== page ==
The coronavirus crisis could lead to “financial turmoil” for many nursing home and senior living operators thanks to a combination of higher costs — for things like supplies and increased pay for workers — and the inability to create additional revenue from new residents, a new Moody report found.
“Coronavirus-related material event disclosures filed with the Municipal Securities Rulemaking Board’s Electronic Municipal Market Access system show that the crisis is hurting the nursing home and senior living sectors more dramatically than any other U.S. public finance sector,” Moody researchers wrote.
The report noted that at least nine elder housing borrowers have drawn from debt service reserve funds, violated their bond covenants, or requested a discussion with bondholders to renegotiate the terms of their debt since March.
Researchers also noted that though some other healthcare-based enterprises are seeing “some pinch” during the economic shutdown, “no other sector has seen the singular confluence of both revenue and expenditure difficulties as the elder housing sector.”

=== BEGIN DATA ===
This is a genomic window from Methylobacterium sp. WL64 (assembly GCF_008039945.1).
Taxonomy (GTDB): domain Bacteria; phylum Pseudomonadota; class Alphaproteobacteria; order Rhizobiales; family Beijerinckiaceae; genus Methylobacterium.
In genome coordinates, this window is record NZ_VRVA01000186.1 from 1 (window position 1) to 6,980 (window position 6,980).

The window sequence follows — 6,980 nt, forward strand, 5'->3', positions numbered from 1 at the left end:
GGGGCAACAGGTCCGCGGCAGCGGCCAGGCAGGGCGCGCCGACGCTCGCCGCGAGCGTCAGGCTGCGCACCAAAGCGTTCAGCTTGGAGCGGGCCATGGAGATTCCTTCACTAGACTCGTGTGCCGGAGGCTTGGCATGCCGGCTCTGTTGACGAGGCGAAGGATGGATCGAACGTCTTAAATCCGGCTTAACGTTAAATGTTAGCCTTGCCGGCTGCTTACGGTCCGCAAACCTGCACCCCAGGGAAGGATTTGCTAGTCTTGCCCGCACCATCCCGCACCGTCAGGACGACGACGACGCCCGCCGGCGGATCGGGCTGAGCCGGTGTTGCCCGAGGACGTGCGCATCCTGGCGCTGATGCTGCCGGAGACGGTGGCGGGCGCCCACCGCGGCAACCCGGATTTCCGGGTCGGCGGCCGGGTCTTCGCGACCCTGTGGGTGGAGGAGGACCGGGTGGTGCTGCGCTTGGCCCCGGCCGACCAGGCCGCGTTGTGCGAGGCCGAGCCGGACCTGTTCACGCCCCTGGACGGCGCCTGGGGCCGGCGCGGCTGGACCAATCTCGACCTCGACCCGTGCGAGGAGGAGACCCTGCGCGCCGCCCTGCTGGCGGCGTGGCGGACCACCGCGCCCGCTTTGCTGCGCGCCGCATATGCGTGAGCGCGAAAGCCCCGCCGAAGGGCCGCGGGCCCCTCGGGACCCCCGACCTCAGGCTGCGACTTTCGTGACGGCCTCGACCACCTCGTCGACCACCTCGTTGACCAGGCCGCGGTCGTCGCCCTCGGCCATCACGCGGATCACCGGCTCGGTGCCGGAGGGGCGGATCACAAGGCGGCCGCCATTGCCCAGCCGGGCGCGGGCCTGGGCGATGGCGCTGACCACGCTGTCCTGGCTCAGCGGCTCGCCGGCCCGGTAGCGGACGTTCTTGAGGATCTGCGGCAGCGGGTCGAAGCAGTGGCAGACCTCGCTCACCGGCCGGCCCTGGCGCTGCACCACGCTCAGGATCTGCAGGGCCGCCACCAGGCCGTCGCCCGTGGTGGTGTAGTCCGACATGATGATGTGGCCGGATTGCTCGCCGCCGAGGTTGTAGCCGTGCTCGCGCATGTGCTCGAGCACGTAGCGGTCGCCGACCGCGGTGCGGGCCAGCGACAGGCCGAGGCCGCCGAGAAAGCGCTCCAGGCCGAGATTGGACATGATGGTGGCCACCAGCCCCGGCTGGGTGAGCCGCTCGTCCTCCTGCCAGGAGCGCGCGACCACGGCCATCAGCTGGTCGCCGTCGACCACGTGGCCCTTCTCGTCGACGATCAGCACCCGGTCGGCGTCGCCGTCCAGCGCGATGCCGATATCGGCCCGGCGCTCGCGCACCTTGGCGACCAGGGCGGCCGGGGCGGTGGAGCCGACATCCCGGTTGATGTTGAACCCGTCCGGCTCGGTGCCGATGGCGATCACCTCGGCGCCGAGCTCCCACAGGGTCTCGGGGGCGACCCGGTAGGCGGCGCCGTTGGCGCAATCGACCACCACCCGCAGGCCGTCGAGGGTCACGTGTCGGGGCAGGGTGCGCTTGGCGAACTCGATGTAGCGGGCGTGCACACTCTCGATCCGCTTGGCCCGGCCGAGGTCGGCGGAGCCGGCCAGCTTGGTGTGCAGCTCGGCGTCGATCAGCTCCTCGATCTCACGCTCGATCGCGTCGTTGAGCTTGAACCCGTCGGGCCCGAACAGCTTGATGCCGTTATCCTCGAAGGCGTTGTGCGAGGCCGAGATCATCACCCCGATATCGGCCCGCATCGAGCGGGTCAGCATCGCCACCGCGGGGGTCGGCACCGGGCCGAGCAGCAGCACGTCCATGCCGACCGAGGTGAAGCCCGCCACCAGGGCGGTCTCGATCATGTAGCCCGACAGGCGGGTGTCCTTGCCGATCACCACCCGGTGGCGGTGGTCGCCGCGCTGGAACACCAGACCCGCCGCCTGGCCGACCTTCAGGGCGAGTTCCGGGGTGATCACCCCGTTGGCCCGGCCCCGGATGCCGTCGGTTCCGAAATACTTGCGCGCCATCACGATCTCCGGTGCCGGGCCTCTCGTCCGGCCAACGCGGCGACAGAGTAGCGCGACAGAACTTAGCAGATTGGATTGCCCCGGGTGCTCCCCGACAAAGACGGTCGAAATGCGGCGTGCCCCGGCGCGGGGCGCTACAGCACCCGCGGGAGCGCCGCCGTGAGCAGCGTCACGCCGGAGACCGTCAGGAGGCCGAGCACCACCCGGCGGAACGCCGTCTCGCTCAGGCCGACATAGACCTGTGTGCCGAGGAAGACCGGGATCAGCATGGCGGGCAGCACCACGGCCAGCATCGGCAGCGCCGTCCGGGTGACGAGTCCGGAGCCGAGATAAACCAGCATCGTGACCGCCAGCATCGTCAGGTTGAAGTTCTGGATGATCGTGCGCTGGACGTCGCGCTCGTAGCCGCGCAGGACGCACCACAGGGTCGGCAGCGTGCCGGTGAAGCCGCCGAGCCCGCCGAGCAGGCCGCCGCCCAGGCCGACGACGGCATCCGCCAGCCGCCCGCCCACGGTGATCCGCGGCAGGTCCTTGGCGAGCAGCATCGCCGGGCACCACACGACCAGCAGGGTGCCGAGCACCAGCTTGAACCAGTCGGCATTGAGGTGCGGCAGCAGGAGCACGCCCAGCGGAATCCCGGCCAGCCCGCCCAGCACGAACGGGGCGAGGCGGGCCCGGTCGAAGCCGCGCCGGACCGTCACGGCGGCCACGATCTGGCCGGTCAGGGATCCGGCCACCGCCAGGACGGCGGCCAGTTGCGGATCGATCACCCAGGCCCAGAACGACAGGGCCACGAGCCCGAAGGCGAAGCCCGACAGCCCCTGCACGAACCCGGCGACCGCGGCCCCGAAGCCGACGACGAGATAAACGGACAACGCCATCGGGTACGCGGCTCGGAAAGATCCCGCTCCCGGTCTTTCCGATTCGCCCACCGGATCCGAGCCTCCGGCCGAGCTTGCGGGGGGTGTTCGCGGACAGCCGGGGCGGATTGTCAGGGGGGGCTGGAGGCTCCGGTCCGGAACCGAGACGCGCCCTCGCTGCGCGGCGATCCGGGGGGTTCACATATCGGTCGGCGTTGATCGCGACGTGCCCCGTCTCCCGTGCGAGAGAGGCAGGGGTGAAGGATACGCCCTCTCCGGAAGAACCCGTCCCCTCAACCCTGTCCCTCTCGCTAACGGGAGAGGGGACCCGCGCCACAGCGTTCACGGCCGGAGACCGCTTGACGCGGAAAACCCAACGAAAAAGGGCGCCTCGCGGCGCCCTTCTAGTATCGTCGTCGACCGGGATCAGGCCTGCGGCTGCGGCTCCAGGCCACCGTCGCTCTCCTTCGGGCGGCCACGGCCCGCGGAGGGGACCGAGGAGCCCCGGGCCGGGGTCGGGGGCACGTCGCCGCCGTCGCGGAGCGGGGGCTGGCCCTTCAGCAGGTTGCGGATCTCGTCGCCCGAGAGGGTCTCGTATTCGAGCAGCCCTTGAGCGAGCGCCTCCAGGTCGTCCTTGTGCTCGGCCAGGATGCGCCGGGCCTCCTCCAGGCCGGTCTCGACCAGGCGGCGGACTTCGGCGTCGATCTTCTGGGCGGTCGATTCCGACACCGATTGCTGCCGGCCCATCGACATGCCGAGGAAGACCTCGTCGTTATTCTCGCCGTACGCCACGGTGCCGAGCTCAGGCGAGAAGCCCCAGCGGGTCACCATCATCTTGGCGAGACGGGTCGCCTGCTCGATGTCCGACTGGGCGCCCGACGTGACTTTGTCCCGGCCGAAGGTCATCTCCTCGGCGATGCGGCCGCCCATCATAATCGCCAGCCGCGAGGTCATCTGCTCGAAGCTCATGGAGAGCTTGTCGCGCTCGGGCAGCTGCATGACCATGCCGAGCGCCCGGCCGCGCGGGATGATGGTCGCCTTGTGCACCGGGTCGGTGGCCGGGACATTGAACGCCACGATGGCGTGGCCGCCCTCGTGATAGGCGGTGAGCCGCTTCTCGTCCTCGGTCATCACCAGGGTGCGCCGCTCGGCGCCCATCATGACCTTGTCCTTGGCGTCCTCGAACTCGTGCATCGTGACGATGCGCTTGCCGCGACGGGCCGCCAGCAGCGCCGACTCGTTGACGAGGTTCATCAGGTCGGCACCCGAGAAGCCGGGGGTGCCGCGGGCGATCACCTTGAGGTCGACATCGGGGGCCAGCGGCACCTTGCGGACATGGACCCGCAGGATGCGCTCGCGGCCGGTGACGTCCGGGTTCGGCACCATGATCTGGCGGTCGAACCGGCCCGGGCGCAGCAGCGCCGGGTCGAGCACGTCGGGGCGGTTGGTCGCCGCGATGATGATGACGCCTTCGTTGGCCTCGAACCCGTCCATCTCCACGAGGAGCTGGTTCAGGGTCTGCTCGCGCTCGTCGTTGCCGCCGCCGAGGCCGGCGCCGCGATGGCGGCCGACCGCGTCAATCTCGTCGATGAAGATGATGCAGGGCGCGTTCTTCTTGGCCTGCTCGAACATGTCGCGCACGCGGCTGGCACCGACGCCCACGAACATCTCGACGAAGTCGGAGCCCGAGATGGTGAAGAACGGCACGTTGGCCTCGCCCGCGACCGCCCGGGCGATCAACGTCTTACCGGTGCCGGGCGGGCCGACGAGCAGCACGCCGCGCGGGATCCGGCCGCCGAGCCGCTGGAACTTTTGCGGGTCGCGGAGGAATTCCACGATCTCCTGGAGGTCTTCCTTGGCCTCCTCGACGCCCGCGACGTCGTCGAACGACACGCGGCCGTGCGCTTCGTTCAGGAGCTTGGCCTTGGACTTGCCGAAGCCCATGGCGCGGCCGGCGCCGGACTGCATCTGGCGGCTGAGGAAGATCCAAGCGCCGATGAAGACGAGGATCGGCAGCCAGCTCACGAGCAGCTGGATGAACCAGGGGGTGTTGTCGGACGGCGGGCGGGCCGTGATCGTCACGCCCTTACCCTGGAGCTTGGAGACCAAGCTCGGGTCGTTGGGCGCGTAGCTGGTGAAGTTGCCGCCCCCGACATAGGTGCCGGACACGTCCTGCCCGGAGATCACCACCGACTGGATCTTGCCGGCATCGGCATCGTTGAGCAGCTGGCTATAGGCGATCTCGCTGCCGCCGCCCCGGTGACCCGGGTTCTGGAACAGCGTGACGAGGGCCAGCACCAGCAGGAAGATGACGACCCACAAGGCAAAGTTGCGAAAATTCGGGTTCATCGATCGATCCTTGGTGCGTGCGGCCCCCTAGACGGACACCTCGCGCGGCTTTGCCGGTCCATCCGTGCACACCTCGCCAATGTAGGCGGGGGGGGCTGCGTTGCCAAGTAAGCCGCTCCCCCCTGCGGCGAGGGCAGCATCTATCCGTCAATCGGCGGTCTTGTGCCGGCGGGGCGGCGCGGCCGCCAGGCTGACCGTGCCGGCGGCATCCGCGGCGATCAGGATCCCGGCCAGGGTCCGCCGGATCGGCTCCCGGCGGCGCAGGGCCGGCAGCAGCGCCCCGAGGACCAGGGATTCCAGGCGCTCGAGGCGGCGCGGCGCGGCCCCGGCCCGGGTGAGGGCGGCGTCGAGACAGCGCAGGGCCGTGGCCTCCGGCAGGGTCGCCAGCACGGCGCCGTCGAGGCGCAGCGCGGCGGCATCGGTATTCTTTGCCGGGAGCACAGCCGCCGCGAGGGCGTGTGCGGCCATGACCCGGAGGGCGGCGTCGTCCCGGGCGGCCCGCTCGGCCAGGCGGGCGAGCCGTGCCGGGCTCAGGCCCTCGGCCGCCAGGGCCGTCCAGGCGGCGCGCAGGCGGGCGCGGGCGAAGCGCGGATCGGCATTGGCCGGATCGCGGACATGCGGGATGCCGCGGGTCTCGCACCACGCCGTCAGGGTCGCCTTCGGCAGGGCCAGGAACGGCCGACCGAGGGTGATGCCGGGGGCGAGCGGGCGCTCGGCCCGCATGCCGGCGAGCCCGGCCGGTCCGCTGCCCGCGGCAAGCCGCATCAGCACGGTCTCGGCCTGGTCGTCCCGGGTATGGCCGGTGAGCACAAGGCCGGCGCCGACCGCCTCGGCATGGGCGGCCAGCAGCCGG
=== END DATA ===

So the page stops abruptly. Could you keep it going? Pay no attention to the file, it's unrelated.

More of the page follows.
“Depending how the crisis unfolds, a sector that consists mainly of unrated borrowers that are risky even in ordinary times may not have seen the worst of it yet. The first few months of the crisis exposed the weakest borrowers, but many more would be unable to withstand a prolonged period of elevated costs coinciding with an inability to generate new revenues,” the researchers concluded.
In other coronavirus-related news:
The Society for Post-Acute and Long-Term Care Medicaid (AMDA) said universal testing mandates for nursing homes will be counterproductive unless providers also receive additional funding for testing and staffing costs. The group also added that testing decisions must be made by individual facilities based on their understanding of how the disease has spread within their surrounding area and local testing ability.
“Any mandate for universal testing must account for the many important considerations detailed in today’s statement. Testing alone is not enough, and there are no one-size-fits-all solutions,” AMDA Executive Director Christopher E. Laxton said.
He added that plans must be developed with strict attention to clinical case-
finding, screening of staff for symptoms, and visitor restrictions, in addition to the prevention of transmission with universal masking, appropriate use of PPE, and environmental cleaning.
And in brighter news, a New York skilled nursing facility celebrated its 100th patient who’s successfully recovered from COVID-19. The patient’s name was added to the facility’s “Recovery Wall” and she was also greeted to applause as she discharged home.